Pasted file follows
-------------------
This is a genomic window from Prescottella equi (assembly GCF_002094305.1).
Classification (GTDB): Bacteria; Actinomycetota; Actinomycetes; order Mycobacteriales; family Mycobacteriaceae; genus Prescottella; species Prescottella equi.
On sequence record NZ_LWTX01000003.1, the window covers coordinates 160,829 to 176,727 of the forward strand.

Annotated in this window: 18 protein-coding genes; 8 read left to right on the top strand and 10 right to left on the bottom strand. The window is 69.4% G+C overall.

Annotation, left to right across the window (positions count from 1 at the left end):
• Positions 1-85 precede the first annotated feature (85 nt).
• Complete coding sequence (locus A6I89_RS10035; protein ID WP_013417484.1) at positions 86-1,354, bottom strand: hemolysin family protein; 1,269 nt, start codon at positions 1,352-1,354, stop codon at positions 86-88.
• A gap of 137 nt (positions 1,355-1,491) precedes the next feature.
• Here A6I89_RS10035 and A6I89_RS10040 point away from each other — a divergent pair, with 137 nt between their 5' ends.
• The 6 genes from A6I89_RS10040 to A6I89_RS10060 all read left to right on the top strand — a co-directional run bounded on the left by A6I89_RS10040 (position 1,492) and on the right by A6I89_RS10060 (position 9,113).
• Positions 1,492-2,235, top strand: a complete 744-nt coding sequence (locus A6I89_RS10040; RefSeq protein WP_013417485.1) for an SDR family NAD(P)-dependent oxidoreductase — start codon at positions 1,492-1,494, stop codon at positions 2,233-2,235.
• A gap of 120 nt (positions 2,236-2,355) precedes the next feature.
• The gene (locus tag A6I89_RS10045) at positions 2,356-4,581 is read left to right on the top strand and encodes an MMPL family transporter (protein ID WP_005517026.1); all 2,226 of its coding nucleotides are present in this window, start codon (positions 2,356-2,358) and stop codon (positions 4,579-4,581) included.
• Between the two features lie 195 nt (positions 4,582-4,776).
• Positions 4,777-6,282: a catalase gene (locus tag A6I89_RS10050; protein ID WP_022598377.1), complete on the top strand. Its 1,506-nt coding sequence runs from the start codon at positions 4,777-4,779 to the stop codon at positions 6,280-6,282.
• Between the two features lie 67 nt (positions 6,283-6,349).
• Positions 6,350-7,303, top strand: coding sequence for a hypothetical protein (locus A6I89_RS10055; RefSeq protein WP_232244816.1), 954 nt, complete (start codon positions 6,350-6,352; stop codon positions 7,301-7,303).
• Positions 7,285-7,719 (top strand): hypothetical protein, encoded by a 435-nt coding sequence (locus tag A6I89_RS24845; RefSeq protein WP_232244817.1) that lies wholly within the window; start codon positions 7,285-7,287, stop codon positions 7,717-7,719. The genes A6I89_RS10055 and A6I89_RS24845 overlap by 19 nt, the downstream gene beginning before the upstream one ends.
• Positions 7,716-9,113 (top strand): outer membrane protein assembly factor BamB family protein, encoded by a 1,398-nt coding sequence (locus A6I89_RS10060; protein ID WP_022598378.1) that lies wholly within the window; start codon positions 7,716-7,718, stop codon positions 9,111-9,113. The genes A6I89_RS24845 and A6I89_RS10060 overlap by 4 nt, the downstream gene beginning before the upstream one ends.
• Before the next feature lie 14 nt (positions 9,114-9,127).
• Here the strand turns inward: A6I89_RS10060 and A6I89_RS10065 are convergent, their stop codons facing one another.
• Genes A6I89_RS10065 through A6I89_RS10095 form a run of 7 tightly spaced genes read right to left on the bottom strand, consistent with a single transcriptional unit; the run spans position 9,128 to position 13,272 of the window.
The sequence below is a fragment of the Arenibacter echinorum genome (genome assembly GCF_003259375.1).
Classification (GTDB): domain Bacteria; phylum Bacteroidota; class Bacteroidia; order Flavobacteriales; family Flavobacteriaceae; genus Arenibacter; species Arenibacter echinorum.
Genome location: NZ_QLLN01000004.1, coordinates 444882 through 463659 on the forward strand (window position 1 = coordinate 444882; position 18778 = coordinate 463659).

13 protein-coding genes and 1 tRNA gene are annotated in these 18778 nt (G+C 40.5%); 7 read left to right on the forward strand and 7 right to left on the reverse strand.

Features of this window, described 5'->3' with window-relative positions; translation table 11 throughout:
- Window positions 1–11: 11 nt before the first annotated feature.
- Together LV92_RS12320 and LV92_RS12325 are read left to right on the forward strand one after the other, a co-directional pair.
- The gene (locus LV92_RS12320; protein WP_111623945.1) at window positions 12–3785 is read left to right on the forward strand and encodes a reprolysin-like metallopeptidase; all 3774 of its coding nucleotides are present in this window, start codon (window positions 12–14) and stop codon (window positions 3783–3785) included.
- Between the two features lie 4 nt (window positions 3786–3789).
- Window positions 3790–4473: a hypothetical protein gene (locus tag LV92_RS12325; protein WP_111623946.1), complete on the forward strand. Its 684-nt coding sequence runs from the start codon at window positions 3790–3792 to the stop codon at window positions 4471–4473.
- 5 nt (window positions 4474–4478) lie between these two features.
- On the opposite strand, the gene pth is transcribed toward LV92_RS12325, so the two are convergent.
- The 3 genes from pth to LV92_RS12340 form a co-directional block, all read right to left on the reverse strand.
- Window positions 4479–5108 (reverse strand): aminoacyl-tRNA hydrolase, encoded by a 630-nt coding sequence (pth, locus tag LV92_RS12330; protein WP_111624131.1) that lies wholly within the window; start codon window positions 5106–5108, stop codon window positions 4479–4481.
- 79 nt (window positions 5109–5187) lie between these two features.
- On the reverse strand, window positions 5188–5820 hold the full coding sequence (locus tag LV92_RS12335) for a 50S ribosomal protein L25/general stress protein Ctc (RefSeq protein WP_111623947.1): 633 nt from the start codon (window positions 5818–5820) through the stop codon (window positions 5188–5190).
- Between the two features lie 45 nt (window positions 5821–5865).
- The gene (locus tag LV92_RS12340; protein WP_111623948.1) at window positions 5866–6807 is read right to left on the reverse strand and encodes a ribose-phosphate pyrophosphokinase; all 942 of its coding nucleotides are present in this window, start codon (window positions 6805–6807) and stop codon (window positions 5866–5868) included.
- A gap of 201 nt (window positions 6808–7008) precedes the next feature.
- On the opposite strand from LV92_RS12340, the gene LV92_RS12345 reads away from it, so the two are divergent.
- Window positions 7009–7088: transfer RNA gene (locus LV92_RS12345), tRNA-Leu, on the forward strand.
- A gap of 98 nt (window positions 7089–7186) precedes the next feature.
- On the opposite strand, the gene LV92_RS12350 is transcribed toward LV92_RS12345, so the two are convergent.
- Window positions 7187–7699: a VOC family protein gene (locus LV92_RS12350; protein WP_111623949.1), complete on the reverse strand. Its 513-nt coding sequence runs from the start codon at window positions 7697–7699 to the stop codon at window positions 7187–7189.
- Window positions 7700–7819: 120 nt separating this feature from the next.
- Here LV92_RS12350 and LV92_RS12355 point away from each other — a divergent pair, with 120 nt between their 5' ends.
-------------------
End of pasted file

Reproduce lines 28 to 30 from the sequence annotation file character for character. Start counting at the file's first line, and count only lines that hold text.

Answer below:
- Window positions 1–11: 11 nt before the first annotated feature.
- Together LV92_RS12320 and LV92_RS12325 are read left to right on the forward strand one after the other, a co-directional pair.
- The gene (locus LV92_RS12320; protein WP_111623945.1) at window positions 12–3785 is read left to right on the forward strand and encodes a reprolysin-like metallopeptidase; all 3774 of its coding nucleotides are present in this window, start codon (window positions 12–14) and stop codon (window positions 3783–3785) included.